Another visible change is the growing season at various altitudes. In the past, apples in the Bolzano region grew only in the main valley at about 262 m. Now they are thriving up to an elevation of 900 m. That’s fine for apple farmers, but what about the plants that previously occupied that space? It appears that biodiversity in the alpine regions is at serious risk.
The disappearance of permafrost is another frightening development. We heard from scientists who monitor study plots in numerous alpine areas, including the south face of the Matterhorn. They drill holes at around 3100 m to determine the composition of the soil, and, in some locations they find three inches of soil resting on up to two metres depth of permafrost. But in other places the permafrost is only 50 cms deep. It is permafrost that holds many of the huge rock faces intact in the Alps, and when the permafrost melts or is weakened, massive rockfalls occur, careening downwards on the sliding surface of the vertical melting permafrost bed. For alpinists, the hazards are obvious, but the impact is also felt much further down the valley as mud flows block streams, causing floods and rampant destruction.
But it’s not just climate change that occupies the hearts and minds of the small yet devoted staff of eight of the Alpine Convention. They recognize that the Alps have always been at the crossroad of cultures in Europe and mountain culture remains a priority. They also understand the importance of tourism: the Alps region is home to about 14 million people but hosts an additional 100 million guests each year. The Alpine Convention works with alpine communities on a number of problems: management of water and forests, depopulation of some valleys, promotion of alpine cultures, safeguarding biodiversity and developing sustainable tourism alternatives.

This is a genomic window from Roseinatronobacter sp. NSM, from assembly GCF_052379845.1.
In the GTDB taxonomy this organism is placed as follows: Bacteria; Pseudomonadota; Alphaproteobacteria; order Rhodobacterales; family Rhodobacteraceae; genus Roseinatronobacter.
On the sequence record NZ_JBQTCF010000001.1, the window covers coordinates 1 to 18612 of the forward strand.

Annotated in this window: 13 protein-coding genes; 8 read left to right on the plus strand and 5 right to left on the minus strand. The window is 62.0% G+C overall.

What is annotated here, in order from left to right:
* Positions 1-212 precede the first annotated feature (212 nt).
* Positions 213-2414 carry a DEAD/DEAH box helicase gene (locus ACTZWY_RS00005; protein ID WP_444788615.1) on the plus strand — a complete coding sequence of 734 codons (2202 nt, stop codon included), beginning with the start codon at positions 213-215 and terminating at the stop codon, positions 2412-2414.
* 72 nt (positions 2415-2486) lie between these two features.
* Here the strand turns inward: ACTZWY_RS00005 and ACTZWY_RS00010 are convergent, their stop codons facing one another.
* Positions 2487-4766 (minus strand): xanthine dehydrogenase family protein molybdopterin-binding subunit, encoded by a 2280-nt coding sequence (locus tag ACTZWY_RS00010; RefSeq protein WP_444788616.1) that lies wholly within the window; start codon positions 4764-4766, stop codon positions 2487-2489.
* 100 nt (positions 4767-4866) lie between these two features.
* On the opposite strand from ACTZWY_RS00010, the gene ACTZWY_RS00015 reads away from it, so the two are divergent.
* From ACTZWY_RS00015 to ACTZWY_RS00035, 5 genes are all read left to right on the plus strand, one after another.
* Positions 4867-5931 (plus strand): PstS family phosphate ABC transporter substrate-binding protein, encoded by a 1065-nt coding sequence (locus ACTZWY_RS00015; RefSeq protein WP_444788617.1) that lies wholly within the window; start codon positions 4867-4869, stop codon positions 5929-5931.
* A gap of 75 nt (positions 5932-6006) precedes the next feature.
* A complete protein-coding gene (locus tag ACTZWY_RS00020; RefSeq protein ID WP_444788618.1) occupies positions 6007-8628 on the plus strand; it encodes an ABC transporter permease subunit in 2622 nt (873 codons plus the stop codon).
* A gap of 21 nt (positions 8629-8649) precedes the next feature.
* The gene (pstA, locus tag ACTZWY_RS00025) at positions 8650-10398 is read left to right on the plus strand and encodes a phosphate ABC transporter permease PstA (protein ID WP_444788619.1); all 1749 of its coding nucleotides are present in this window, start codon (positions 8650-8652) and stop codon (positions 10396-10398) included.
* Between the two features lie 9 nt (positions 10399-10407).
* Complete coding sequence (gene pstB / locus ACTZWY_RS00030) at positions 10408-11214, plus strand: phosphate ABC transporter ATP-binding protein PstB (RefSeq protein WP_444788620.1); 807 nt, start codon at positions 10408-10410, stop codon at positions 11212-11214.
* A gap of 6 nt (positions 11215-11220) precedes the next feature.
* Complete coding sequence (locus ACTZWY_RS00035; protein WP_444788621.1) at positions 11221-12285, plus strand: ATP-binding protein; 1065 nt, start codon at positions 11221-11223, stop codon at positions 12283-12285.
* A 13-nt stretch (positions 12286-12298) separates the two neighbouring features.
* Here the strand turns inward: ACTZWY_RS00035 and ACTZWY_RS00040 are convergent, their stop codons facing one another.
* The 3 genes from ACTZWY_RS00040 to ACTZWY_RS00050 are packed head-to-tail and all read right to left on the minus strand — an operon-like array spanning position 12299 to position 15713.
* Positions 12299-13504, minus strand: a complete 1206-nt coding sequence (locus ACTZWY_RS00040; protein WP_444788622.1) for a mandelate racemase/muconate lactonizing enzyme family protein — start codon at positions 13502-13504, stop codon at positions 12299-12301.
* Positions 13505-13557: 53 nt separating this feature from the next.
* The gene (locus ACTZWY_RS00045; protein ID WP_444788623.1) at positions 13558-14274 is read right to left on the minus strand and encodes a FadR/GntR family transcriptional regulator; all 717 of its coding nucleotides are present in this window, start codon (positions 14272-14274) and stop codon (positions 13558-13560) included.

They attempt to solve problems together with various stakeholders: trans-national public transportation systems, small hydropower projects, a network of alpine villages dedicated to ‘slow’ and sustainable tourism. One of most important areas of work is to promote and facilitate trans-national activities where cooperation didn’t previously exist. An ongoing challenge for the Alpine Convention is to develop trust and confidence in the communities that could most benefit from their help. Some alpine communities don’t feel ownership of the Alpine Convention because it is seen as something imposed upon them by the National States or the European Union. Some worry that Alpine Convention interference might even slow down badly-needed progress. Bringing the Convention and its work to the individual communities is important – the SuperAlp!5 tour helps fly the Convention flag in areas where it has already given support, or where projects still need to be launched.